Biopharma’s future will be focused on developing therapies for the multiple diseases that still lack treatments and creating more precise treatment regimens that target smaller populations or individual patients. Developing these treatments brings new challenges. Biologics that target smaller groups of patients are more expensive and time-consuming to develop, and inherently generate less revenue. To improve R&D productivity, there is also a need to shorten clinical cycle times and develop better understanding of the impact of different sources of innovation and the implications of capital markets.
The growing importance of biologics
In our 2010 analysis, 67 per cent of the assets in our original cohort’s pipeline were traditional small molecules; in our 2019 analysis, the proportion of small molecules had fallen to 43 per cent. Antibody therapies, which made up 15 per cent of the assets in our cohort’s pipeline in 2010, now account for 37 per cent of the pipeline. Interestingly, there has been little change in the overall percentage of other modalities in the pipeline in the past decade, including cell and gene therapies, antisense oligonucleotides, protein based therapies, vaccines and synthetic peptides.
Next gen modalities will increasingly drive innovation in biopharma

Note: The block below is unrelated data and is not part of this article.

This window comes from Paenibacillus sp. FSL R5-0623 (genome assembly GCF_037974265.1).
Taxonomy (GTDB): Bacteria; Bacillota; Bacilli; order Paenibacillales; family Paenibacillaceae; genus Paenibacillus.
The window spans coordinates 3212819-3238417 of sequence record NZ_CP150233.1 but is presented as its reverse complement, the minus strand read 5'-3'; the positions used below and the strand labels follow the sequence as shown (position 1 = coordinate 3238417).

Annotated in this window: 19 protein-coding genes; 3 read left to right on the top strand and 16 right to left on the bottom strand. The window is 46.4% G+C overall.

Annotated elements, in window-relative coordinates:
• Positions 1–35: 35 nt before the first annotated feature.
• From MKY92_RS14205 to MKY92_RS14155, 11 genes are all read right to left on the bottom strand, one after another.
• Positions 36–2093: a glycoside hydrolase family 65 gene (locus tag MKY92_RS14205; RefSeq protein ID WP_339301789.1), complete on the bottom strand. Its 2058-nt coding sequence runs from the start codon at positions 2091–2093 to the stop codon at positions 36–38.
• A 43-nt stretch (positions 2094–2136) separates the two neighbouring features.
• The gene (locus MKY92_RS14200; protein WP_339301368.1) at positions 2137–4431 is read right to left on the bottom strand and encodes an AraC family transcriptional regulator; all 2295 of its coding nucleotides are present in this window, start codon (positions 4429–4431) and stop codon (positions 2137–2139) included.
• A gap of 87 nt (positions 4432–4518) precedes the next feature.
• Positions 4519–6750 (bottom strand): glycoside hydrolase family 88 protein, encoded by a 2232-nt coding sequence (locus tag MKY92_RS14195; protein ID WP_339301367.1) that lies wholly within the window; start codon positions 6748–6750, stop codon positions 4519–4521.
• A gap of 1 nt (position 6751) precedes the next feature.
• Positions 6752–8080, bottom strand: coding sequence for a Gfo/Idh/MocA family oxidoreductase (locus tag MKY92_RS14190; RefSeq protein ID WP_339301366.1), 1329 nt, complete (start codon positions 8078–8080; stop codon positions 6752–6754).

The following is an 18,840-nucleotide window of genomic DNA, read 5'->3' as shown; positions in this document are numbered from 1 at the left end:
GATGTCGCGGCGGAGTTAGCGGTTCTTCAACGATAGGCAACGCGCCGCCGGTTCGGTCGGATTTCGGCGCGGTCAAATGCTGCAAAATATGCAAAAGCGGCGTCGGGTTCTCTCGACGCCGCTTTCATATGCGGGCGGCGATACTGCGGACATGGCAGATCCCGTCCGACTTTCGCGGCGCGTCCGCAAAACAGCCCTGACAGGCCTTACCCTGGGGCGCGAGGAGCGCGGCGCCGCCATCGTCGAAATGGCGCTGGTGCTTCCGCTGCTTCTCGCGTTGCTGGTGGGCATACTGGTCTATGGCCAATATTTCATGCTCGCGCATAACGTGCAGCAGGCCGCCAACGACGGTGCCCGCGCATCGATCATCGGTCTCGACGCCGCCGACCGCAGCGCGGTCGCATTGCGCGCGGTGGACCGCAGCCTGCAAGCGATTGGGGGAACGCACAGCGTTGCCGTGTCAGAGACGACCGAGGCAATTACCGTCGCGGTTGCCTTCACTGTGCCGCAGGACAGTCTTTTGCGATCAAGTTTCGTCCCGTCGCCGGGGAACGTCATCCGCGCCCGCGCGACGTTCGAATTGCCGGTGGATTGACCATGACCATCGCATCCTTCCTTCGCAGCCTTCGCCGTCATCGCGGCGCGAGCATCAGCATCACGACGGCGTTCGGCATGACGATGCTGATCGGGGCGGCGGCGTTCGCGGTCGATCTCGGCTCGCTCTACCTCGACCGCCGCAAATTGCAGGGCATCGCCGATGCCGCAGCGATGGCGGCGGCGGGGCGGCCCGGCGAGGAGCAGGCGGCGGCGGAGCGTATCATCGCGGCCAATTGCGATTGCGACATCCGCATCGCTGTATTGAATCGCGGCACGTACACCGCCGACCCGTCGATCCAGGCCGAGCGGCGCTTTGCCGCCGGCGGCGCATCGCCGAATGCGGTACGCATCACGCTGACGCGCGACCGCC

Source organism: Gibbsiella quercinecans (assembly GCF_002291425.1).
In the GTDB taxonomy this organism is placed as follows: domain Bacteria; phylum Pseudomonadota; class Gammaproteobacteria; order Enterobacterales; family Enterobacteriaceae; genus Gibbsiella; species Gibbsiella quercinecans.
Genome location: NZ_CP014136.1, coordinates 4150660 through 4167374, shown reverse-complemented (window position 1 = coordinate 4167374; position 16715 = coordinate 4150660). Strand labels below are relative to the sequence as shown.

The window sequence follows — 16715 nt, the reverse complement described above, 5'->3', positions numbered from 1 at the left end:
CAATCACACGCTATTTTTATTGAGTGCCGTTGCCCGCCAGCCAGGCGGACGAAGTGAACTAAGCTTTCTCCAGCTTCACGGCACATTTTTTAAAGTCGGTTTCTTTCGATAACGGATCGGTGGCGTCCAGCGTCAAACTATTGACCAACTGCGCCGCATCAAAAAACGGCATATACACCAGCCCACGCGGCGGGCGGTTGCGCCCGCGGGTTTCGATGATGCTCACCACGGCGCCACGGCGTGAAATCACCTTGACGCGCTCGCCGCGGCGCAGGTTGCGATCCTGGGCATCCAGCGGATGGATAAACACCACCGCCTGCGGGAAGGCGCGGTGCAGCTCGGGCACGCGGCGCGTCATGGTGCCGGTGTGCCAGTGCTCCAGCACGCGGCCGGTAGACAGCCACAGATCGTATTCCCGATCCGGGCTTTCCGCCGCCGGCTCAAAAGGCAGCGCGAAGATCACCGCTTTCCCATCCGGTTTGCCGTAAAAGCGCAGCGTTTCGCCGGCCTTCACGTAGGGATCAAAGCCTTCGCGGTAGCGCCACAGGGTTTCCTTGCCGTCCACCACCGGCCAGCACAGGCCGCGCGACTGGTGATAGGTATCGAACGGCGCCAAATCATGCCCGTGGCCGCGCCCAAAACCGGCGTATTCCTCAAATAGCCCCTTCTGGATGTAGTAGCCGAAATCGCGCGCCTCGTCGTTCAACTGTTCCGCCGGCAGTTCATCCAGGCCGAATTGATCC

While biologics generally target smaller populations, ‘next gen’ therapies often target individual patients – sometimes as single treatments – resulting in truly personalised medicine. Ex vivo (where cells are genetically modified outside the body) cell and gene therapies have generated considerable excitement on their potential to cure previously incurable diseases. However, these therapies have also been subject to increasing regulatory and health technology assessment scrutiny, including significant controversy over affordability.
Reducing cycle times is key to the future of R&D
Across the industry, clinical trial cycle times have continued to exceed 2014 levels. Companies today are taking longer than ever to bring new drugs to the market from Phase I, as complex protocol design and recruitment delays are key factors driving up cycle time.
Biopharma companies have been pursuing approaches to reduce cycle time, but most efforts have only marginal impacts on reducing the multi-year timeline. Over the past few years, many companies inside and outside our cohort have used study-level process optimisation such as expedited contracting, improvements in the clinical trial management systems (CTMS) and risk-based monitoring. Some have begun to incorporate digital technologies, including artificial intelligence (AI) in the clinical trial process to expedite patient selection and enrolment, optimise protocol design, support site selection and capture patient reported outcomes or digital biomarkers.
Capital investment in biotech start-ups and clinical trial outsourcing
Since 2017, there has been a substantial increase in the total value of biotech deals, despite the number of deals staying relatively flat.
Over time, the size of the clinical trial outsourcing market has increased. There has been a consolidation of players in this space, with growing infrastructure and advancing capabilities. While lacking the infrastructure to conduct trials themselves, emerging companies may be channeling funds they have received into accessing CRO services. In the past 12 to 18 months, a number of large CROs have launched new service lines targeting emerging biotech and biopharma companies.